Are you posting looking for opinions on fault? You can blame both for racing karts on such a high speed track.
You can blame the kart on the inside which took the outside kart up to the wall and beyond. You can blame the outside kart for not backing off.
It's just racing. Anything that happens racing is the total responsibility of every driver. The inside kart is responsible for going under and taking the outside kart to the wall. Weather it was intentional or done because of lack of experience, can only be told by the driver of the inside kart. Dealing with your own lack of experience and others lack of experience is part of racing. The outside kart either intentionally gutted it out and stayed in there or stayed in the because of the drivers lack of experience. It's a racing incident and neither driver is to blame.
It's easy to say the inside driver took out the outside driver. My feelings are every driver is totally responsible for what happens on the track. If they get caught up in something because the other drivers lack of skill, its still their short coming because their skill level did not recognize, the other drivers lack of skill. Racing has a pecking order and the more you race with the same racers, the stronger the pecking order becomes. It's up to you to know where you stand and when and where to force an issue. In the case of the video, we will never know if an issue was even being forced, let alone which driver was intentionally forcing the issue or which driver contributed the most to the incident because of lack of skill.
It's just a racing issue, nothing more nothing less.
Racers can gain trust in other racers. The trust you have or don't have in other racers a learned thing. Yes you are a thinking sole with a mind, but learning to trust is the result of something physical which happens because of physical connection in your brain and hormones. Being it's actually physical, it can be in error. Out on the track, you should never trust your trust. Your out there dealing with situations, not trust.
I see racing karts on that track in the same way I see racing Winged Sprint Cars at Williams Grove. It's more like a gun fight at the OK Coral, there is no playing games, taking chances or trust. If you even think you might need to back off, you back off. There's no get even, there are just different situations which may need a little less then you might like. It doesn't matter weather you duck a punch or block a punch, the idea is to not get hit and win.
I only offered an opinion of the way I see it. I didn't mean to or try to assign blame to either.
The trust thing I offered was because of recently watching one of those TV programs on how the mind works. It looked at trust as the result of something physical happening inside your head. It explained it's normal under stress to look for trust. I mentioned not trusting your trust, because your acquired trust out on the track may be the result of a personnel need for it because of stress, not because of reasoning. I passed along the idea hoping it might keep someone from getting into trouble trusting because of stress, without reason for trust.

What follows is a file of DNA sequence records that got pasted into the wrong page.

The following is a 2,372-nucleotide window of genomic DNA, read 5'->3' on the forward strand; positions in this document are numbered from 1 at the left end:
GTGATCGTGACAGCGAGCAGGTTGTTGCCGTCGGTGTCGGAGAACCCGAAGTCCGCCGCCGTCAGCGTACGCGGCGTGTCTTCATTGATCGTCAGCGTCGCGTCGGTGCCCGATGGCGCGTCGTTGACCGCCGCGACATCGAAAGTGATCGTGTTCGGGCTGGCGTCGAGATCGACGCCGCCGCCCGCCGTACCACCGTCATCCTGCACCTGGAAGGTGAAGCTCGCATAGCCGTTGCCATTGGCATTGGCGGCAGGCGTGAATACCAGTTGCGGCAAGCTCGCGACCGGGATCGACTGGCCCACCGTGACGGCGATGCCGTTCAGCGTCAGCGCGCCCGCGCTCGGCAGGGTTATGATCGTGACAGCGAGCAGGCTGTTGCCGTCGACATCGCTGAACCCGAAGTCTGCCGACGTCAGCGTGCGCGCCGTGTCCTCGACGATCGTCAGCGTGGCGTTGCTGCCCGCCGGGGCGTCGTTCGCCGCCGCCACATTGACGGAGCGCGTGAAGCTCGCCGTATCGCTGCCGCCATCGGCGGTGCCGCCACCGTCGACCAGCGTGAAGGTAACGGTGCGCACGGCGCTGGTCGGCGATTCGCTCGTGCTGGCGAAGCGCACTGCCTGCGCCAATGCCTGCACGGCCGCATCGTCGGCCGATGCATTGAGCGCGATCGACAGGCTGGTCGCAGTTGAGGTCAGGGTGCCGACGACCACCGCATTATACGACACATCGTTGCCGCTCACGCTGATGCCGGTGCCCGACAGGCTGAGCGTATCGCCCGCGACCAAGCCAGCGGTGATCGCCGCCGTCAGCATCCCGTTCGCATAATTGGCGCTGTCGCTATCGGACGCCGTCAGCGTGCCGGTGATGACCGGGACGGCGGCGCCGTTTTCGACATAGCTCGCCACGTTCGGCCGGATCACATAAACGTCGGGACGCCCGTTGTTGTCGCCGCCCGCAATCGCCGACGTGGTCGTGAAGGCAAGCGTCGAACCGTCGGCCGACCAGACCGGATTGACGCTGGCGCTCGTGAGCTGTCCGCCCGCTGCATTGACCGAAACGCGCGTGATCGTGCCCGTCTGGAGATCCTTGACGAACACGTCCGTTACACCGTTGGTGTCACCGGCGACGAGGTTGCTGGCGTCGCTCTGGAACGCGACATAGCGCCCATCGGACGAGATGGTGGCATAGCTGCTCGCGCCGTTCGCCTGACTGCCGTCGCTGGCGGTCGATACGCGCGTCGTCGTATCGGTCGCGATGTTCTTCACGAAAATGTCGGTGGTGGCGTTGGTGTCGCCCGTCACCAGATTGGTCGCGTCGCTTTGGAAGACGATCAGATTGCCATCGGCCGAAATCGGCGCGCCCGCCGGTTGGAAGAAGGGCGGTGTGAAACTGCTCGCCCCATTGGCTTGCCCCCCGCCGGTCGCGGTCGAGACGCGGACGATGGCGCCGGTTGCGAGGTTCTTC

I think that's significant, especially when your out on a fast stressful track and your life is on the line.
i race on a 4/10 mile paved oval. the concrete wall is only along the front stretch seperating the track from the stands and at the bottom of the track around the pit area. we have a no contact rule that all the racers abide by. we've had two incidents (same driver) that was bumped and hit the wall...granted it was hard, but at the speeds we are running, we take safety, very, very seriously. you can't blame the track tho...the same could have happened at a small oval hitting hay bales....and i've seen a street luge racer hit hay bales at 35mph and almost shear his left foot completely off. and this is with a set of leathers and racing boots. it's call assumed risk...we are racers, we assume the risk that something like this might happen and our persoanl safety will be compromised. you don't want to race on a track like this? stay home.....i'd love to race there, but that's a haul from middle georgia!! the track looks fast and fun!!
and i think the most useless statement is from some racers that i know.... "hey guys!! hold my beer and watch this!!!" that! is a useless statement that always ends badly for the person saying it!!
That's fine and we have had that conversation before about "No Contact Allowed", in the end its racing and things will happen. When they do, I would rather not hit a concrete wall. Hay bails, plastic linked walls, chain link fence is bad enough. Everyone has to consider what they are getting into and at what speed, I love going fast as do others.